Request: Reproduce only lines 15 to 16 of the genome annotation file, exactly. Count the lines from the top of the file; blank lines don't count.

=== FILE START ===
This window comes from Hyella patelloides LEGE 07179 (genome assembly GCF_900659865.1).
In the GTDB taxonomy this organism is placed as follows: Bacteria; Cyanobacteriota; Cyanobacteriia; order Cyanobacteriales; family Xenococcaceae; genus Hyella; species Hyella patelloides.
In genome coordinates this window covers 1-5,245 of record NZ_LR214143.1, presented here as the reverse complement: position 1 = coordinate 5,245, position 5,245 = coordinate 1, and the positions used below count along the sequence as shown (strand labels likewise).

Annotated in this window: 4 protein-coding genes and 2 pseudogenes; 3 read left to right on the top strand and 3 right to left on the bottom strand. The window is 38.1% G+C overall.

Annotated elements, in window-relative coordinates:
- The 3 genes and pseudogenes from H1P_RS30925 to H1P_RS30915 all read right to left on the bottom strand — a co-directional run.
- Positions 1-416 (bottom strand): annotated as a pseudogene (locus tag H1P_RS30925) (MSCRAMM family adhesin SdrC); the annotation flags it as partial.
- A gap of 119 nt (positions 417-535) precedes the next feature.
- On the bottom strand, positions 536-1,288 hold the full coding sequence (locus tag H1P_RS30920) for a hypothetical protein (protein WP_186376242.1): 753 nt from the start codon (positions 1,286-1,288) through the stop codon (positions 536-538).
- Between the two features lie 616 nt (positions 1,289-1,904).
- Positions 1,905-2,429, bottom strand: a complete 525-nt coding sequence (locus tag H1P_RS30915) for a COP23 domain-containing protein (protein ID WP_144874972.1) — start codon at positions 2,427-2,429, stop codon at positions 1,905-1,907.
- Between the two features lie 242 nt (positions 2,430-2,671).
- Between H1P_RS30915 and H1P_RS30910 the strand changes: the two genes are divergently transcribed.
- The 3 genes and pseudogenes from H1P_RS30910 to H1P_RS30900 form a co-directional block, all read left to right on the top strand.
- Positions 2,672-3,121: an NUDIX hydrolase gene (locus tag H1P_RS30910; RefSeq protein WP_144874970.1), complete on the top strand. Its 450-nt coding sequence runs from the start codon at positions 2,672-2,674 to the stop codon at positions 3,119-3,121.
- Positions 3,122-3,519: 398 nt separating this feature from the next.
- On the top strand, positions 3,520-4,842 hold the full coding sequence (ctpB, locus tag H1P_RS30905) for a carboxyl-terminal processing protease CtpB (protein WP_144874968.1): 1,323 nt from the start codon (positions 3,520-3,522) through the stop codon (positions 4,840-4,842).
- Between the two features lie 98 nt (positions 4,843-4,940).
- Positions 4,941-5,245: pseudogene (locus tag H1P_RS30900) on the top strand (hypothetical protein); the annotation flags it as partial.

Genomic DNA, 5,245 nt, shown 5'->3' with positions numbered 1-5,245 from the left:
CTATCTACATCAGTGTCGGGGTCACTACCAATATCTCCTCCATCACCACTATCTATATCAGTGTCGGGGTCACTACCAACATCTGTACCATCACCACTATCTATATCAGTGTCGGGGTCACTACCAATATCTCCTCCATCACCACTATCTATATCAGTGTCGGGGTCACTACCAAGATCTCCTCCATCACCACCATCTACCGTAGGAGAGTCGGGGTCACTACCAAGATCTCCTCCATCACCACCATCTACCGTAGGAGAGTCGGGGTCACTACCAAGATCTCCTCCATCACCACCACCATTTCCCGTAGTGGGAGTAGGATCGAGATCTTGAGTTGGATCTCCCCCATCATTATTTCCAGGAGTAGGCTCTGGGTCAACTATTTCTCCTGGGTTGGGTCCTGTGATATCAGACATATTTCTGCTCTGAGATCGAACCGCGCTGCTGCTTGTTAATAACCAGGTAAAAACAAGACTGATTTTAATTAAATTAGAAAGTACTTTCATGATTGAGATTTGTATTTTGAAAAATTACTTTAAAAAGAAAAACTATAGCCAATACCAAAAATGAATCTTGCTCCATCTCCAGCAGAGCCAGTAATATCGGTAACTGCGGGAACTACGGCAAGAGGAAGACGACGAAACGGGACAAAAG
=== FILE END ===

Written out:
- Positions 2,672-3,121: an NUDIX hydrolase gene (locus tag H1P_RS30910; RefSeq protein WP_144874970.1), complete on the top strand. Its 450-nt coding sequence runs from the start codon at positions 2,672-2,674 to the stop codon at positions 3,119-3,121.
- Positions 3,122-3,519: 398 nt separating this feature from the next.